President Trump and Democratic state Sen. Kevin de León agree on one thing: They’re both convinced California Sen. Dianne Feinstein made a mistake when she delayed for weeks the release of a letter accusing Supreme Court nominee Brett Kavanaugh of attempted rape.
Trump joined a chorus of Republicans on Tuesday in criticizing Feinstein for the timing of the release of a letter from Christine Blasey Ford, a Palo Alto University psychology professor who said she was assaulted by a “stumbling drunk” Kavanaugh during a party when they were in high school during the early 1980s.
It’s a charge the federal appeals court judge has vehemently denied.
“It is frankly a terrible thing that this information wasn’t given to us a long time ago, months ago when (Feinstein) got it,” Trump said at the White House. Democrats “could’ve done that instead of waiting until everything was finished and then all of a sudden spring it.”
Although his reasoning was very different, de León’s complaint was much the same.
“What we have here is a failure of leadership,” said de León, who is challenging Feinstein in the November election. People need to know Feinstein, the ranking Democrat on the Judiciary Committee, waited to hand over the “disqualifying document” to the FBI, and “pantomimed her way through (the confirmation) hearings without a single question about the content of Kavanaugh’s character,” the Los Angeles Democrat said.
Feinstein said she had no choice but to keep the letter secret after receiving it in late July because Ford asked her to keep her name confidential.
“It has always been Mrs. Ford’s decision whether to come forward publicly,” Feinstein said in a statement Sunday. “For any woman, sharing an experience involving sexual assault — particularly when it involves a politically connected man with influence, authority and power — is extraordinarily difficult.”
When Feinstein finally gave copies of the letter to Judiciary Committee Democrats and the FBI last week, it ignited a firestorm of speculation that didn’t end until Ford outed herself Sunday in an interview with the Washington Post.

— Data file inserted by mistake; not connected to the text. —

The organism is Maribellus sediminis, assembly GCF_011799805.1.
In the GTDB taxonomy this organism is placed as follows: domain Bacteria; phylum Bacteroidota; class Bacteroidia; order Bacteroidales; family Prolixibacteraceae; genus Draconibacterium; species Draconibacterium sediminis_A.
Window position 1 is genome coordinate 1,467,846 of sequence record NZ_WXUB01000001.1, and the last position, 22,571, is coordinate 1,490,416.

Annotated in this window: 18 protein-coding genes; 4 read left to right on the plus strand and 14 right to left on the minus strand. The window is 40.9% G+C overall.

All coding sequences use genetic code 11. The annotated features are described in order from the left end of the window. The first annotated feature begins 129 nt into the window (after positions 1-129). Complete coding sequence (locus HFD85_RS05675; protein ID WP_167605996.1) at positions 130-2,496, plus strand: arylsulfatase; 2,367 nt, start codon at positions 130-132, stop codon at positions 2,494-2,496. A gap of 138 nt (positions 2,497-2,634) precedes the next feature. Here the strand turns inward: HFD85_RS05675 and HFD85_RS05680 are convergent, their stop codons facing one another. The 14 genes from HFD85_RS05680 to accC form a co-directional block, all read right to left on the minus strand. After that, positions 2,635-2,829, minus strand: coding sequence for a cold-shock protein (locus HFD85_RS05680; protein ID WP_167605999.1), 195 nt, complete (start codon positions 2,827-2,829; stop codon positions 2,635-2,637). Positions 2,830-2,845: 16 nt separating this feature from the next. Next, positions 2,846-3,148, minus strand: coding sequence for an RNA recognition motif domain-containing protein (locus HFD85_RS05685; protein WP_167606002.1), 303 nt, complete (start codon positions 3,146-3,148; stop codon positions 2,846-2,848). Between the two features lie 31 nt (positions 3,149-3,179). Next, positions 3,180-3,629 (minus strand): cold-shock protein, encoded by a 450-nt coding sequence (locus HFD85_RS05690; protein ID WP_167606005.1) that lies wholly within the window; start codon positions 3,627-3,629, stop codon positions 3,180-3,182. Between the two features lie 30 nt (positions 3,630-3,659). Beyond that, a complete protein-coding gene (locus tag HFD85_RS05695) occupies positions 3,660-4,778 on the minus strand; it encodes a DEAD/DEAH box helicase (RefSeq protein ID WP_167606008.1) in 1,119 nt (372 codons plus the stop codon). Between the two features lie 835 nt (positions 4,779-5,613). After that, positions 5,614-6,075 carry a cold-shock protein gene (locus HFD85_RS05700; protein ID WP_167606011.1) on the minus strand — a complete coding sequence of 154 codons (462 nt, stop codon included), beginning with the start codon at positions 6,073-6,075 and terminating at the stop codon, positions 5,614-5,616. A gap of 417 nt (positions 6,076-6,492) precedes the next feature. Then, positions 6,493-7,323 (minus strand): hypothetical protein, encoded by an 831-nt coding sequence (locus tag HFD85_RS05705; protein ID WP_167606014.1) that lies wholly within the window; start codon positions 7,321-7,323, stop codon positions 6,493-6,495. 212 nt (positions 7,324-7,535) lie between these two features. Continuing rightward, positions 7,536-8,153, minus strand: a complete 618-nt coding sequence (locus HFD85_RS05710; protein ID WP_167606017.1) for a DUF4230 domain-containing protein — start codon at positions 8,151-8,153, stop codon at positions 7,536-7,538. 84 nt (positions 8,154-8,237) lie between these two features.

Despite Feinstein’s claim that she was bound by her confidentiality agreement, there were steps the senator could have taken to alert her colleagues earlier to at least some of the allegations in Ford’s letter, said Jessica Levinson, a political ethics expert at Loyola Law School in Los Angeles.
“The first question was whether there was a way to protect Professor Ford and still take the allegations seriously,” she said. Feinstein “could have earlier raised it in general terms with her colleagues and told them this was out there. She also could have done what she did later and turned (the letter) over to the FBI.”
What Feinstein couldn’t have done, though, “is say publicly that ‘on this day, in this place and at this high school party,’” a woman has accused Kavanaugh of attacking her, since it would have made Ford too easy to identify, Levinson said.
It was a tough call for Feinstein, said Heidi Hess, co-director of CREDO Action, a progressive advocacy group.
“We believe absolutely that a survivor has the right to decide … what to tell us and what not to tell us,” she said. “But we feel super strongly that (Feinstein) hasn’t been doing everything she could to keep an accused sexual predator from getting on the Supreme Court. There may have been other paths for her to take.”
Trump also suggested that Feinstein should have questioned Kavanaugh about the incident when she spoke with the nominee in private before the confirmation hearings.
Levinson raised the same question.
In a private conversation with Kavanaugh, Feinstein “wouldn’t have to give a date, but only describe the incident generally and ask him if something like this took place, ‘even when you were a minor,’” Levinson said.
Trump and other Republicans have charged that Feinstein and the Democrats purposely held off releasing Ford’s accusations to delay or derail Kavanaugh’s expected confirmation at the last minute.
“Dianne Feinstein may have been acting in good faith, but I hope she will answer about what happened in more recent days,” said Hadley Heath Manning, policy director for the conservative-leaning Independent Women’s Forum. “This shouldn’t be a partisan fight … but the accusations and timeline look very political, and that’s a shame.”
Feinstein has also taken some hits from fellow Democrats, with some reportedly complaining that the delay gave Republicans a chance to paint the charges as political.
But as Republicans have ramped up their attacks on Feinstein, Democrats have rallied behind the senator.
Rep. Jackie Speier of Hillsborough, who sponsored the Congressional Accountability Reform Act last year that sought to crack down on sexual harassment in Congress, defended both Feinstein and Rep. Anna Eshoo, the Palo Alto Democrat who originally received the letter from Ford and passed it along to Feinstein.
Speier recalled that she was in a similar position in November when she testified before the House Administration Committee about harassment issues. She told the panel that she knew of two members of Congress who had sexually harassed staffers. But she refused to divulge their names.
“I was protecting the identities of the victims,” she said.
Feinstein’s actions were also backed by Debra Katz, Ford’s attorney, who said in a CNN interview that the senator had played by the rules Ford set.
Ford “made the request that Sen. Feinstein treat her allegations confidentially and Sen. Feinstein agreed to do so,” Katz said. The senator’s staff “was eager for her to come forward,” but left the decision up to Ford.
That decision “was taken away from her as the allegations leaked,” Katz said.